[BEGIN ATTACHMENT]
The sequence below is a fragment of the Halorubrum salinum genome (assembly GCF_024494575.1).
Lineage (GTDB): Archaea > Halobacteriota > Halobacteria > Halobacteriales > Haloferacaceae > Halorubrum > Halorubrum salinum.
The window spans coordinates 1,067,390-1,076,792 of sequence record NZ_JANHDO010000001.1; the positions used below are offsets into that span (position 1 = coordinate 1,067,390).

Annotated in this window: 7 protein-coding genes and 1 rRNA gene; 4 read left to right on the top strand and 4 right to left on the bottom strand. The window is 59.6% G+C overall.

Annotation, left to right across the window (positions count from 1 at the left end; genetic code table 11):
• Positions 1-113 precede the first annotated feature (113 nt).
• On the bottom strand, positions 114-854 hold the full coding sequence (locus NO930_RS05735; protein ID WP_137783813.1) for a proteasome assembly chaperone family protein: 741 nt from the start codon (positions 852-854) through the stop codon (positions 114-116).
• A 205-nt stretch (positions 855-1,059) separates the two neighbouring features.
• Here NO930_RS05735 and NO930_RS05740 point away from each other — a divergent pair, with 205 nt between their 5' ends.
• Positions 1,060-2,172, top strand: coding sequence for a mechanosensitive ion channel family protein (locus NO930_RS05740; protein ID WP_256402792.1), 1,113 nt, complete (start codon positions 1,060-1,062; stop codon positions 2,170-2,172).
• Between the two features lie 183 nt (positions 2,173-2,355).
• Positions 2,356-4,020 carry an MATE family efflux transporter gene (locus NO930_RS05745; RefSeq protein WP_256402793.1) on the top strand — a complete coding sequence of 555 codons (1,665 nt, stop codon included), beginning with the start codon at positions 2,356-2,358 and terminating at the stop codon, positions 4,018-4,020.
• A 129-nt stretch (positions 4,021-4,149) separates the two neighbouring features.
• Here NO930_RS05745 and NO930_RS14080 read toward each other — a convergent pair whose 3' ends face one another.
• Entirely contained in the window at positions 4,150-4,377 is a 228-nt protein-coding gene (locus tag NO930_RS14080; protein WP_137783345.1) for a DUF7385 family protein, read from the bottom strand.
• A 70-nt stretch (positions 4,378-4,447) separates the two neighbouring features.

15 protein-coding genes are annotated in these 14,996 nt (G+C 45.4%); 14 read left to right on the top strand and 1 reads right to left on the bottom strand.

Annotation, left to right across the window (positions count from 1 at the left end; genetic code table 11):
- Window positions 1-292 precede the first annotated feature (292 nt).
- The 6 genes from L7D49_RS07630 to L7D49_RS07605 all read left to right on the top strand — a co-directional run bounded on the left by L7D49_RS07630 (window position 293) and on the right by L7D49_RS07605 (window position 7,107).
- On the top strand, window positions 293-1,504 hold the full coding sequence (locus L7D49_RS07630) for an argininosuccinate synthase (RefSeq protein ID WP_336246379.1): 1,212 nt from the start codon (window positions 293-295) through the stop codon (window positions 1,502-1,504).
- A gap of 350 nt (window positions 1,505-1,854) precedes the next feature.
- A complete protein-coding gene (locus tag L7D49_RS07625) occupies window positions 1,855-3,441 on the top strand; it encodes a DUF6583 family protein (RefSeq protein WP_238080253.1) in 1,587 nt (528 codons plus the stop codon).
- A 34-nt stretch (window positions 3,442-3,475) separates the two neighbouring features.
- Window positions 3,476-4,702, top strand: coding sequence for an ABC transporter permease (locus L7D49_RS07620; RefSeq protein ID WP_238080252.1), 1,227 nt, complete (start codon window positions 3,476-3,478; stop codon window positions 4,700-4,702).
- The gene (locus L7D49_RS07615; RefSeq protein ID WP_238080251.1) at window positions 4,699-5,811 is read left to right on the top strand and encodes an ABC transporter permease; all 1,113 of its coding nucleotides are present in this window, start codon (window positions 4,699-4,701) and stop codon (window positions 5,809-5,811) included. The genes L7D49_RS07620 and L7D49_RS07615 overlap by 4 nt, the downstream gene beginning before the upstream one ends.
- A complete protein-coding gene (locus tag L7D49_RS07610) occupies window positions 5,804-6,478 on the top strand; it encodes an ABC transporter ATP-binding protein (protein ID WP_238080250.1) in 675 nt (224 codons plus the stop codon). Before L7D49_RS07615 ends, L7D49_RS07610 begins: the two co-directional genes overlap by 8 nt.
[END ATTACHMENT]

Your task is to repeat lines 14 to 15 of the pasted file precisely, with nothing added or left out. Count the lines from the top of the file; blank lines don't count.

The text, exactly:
• Here NO930_RS05745 and NO930_RS14080 read toward each other — a convergent pair whose 3' ends face one another.
• Entirely contained in the window at positions 4,150-4,377 is a 228-nt protein-coding gene (locus tag NO930_RS14080; protein WP_137783345.1) for a DUF7385 family protein, read from the bottom strand.